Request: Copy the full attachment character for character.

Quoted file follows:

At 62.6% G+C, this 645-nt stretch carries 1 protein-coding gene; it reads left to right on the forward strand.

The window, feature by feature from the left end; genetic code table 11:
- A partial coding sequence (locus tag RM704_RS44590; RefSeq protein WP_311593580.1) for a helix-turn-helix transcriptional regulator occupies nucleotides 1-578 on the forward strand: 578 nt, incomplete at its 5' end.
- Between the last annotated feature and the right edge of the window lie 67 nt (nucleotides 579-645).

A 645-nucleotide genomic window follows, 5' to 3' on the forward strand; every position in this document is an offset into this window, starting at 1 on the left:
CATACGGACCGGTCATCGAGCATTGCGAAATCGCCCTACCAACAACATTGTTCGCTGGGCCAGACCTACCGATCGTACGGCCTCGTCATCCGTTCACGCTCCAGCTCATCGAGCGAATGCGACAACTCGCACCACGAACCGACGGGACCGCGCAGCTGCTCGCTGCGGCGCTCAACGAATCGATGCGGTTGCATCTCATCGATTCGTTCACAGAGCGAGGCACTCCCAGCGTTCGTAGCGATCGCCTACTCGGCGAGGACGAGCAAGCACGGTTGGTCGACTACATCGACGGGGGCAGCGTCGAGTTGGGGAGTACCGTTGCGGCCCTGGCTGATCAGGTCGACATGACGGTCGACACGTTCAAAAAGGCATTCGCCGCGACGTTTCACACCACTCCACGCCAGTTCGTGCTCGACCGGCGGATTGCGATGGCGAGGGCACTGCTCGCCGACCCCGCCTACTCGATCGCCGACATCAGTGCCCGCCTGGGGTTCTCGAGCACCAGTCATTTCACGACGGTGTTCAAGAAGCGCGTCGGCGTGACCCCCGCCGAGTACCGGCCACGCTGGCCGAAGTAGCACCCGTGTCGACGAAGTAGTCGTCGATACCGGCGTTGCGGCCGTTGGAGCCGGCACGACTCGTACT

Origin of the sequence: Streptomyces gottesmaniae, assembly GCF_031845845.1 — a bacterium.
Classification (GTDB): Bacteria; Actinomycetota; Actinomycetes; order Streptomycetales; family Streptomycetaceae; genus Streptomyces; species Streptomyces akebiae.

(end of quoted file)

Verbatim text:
At 62.6% G+C, this 645-nt stretch carries 1 protein-coding gene; it reads left to right on the forward strand.

The window, feature by feature from the left end; genetic code table 11:
- A partial coding sequence (locus tag RM704_RS44590; RefSeq protein WP_311593580.1) for a helix-turn-helix transcriptional regulator occupies nucleotides 1-578 on the forward strand: 578 nt, incomplete at its 5' end.
- Between the last annotated feature and the right edge of the window lie 67 nt (nucleotides 579-645).

A 645-nucleotide genomic window follows, 5' to 3' on the forward strand; every position in this document is an offset into this window, starting at 1 on the left:
CATACGGACCGGTCATCGAGCATTGCGAAATCGCCCTACCAACAACATTGTTCGCTGGGCCAGACCTACCGATCGTACGGCCTCGTCATCCGTTCACGCTCCAGCTCATCGAGCGAATGCGACAACTCGCACCACGAACCGACGGGACCGCGCAGCTGCTCGCTGCGGCGCTCAACGAATCGATGCGGTTGCATCTCATCGATTCGTTCACAGAGCGAGGCACTCCCAGCGTTCGTAGCGATCGCCTACTCGGCGAGGACGAGCAAGCACGGTTGGTCGACTACATCGACGGGGGCAGCGTCGAGTTGGGGAGTACCGTTGCGGCCCTGGCTGATCAGGTCGACATGACGGTCGACACGTTCAAAAAGGCATTCGCCGCGACGTTTCACACCACTCCACGCCAGTTCGTGCTCGACCGGCGGATTGCGATGGCGAGGGCACTGCTCGCCGACCCCGCCTACTCGATCGCCGACATCAGTGCCCGCCTGGGGTTCTCGAGCACCAGTCATTTCACGACGGTGTTCAAGAAGCGCGTCGGCGTGACCCCCGCCGAGTACCGGCCACGCTGGCCGAAGTAGCACCCGTGTCGACGAAGTAGTCGTCGATACCGGCGTTGCGGCCGTTGGAGCCGGCACGACTCGTACT

Origin of the sequence: Streptomyces gottesmaniae, assembly GCF_031845845.1 — a bacterium.
Classification (GTDB): Bacteria; Actinomycetota; Actinomycetes; order Streptomycetales; family Streptomycetaceae; genus Streptomyces; species Streptomyces akebiae.